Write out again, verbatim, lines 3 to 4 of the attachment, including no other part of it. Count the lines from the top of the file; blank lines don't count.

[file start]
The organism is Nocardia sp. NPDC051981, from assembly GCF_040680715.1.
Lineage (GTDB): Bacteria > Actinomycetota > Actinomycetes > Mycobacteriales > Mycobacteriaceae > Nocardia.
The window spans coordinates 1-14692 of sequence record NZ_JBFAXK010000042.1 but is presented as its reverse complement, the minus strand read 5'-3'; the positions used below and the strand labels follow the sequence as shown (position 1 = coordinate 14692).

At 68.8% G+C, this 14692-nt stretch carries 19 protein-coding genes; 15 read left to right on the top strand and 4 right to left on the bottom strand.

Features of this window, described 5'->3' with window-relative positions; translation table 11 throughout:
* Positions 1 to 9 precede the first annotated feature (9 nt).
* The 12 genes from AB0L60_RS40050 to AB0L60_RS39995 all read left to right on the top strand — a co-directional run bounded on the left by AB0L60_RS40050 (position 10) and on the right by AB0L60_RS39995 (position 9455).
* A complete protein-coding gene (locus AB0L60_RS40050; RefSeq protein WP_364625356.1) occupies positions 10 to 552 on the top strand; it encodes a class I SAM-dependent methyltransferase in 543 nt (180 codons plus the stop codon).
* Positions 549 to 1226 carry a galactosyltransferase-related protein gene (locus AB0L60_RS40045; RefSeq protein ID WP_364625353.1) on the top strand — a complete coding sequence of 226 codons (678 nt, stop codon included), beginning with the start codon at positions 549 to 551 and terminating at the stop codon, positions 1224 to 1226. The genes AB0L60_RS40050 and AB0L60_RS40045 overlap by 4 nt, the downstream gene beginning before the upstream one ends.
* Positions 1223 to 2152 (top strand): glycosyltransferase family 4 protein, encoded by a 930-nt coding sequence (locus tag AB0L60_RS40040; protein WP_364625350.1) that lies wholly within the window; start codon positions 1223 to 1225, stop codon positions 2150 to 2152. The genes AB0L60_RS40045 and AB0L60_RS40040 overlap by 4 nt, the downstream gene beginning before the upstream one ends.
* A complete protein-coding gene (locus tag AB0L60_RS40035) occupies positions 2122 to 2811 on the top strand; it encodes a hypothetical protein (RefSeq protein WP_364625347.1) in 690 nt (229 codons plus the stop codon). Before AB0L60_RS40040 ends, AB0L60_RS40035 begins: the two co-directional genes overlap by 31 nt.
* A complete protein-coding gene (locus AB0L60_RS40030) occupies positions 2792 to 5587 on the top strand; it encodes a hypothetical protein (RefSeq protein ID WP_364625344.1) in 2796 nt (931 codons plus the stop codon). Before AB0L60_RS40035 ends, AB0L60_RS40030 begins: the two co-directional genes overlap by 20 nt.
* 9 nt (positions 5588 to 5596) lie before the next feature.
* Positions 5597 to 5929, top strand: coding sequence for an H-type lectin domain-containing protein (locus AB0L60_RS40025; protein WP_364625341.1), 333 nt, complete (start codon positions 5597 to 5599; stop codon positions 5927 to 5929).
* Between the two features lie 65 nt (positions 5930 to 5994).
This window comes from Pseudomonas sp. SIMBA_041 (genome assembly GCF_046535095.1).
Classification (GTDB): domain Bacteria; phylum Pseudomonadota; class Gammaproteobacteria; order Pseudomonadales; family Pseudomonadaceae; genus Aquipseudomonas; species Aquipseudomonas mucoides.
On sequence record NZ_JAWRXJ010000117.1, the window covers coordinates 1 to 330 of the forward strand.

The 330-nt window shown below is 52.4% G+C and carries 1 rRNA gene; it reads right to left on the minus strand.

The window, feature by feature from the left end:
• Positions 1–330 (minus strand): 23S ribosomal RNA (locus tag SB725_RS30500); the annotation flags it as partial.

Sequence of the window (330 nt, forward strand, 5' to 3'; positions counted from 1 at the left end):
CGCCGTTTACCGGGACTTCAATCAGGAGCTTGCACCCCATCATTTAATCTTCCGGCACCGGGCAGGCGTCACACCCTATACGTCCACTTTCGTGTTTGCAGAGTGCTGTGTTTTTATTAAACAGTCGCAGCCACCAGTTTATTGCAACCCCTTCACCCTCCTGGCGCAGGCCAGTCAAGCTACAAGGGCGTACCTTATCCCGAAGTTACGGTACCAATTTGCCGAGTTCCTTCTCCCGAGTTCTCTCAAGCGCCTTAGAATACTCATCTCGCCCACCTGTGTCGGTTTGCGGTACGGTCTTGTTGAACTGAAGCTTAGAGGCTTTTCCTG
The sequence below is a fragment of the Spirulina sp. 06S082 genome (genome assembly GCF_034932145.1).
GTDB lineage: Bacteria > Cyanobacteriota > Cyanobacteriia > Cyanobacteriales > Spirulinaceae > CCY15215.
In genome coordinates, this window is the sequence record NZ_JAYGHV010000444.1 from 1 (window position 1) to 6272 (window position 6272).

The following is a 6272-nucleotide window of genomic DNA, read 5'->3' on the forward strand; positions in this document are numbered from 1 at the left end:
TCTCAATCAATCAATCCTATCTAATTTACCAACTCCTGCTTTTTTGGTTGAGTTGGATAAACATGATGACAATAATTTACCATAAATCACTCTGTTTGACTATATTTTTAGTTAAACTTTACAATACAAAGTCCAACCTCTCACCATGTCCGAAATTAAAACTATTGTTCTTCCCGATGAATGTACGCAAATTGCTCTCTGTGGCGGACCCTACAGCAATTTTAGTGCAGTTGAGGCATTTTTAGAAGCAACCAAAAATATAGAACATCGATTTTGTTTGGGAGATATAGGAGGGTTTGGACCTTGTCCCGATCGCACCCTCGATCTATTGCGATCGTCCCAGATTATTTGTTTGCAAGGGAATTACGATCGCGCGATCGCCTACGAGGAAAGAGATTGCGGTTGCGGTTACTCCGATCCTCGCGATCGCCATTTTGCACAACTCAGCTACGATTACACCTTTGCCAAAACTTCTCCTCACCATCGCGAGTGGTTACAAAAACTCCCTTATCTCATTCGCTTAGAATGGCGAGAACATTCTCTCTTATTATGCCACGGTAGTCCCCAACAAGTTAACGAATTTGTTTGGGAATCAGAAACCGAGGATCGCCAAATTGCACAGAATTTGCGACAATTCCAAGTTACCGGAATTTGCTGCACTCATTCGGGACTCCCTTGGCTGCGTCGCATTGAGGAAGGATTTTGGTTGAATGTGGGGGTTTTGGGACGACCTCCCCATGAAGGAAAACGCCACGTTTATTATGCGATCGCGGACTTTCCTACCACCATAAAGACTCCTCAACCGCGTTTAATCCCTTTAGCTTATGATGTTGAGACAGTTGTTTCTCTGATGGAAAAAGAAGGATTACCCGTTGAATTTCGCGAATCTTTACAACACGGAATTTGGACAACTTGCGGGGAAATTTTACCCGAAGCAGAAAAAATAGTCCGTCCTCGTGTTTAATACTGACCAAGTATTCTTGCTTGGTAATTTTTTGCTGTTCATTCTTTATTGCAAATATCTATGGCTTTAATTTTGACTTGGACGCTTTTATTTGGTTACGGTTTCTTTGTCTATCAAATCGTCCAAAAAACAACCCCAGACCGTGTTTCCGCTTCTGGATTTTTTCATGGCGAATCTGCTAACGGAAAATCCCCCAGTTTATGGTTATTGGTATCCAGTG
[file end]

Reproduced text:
The window spans coordinates 1-14692 of sequence record NZ_JBFAXK010000042.1 but is presented as its reverse complement, the minus strand read 5'-3'; the positions used below and the strand labels follow the sequence as shown (position 1 = coordinate 14692).

At 68.8% G+C, this 14692-nt stretch carries 19 protein-coding genes; 15 read left to right on the top strand and 4 right to left on the bottom strand.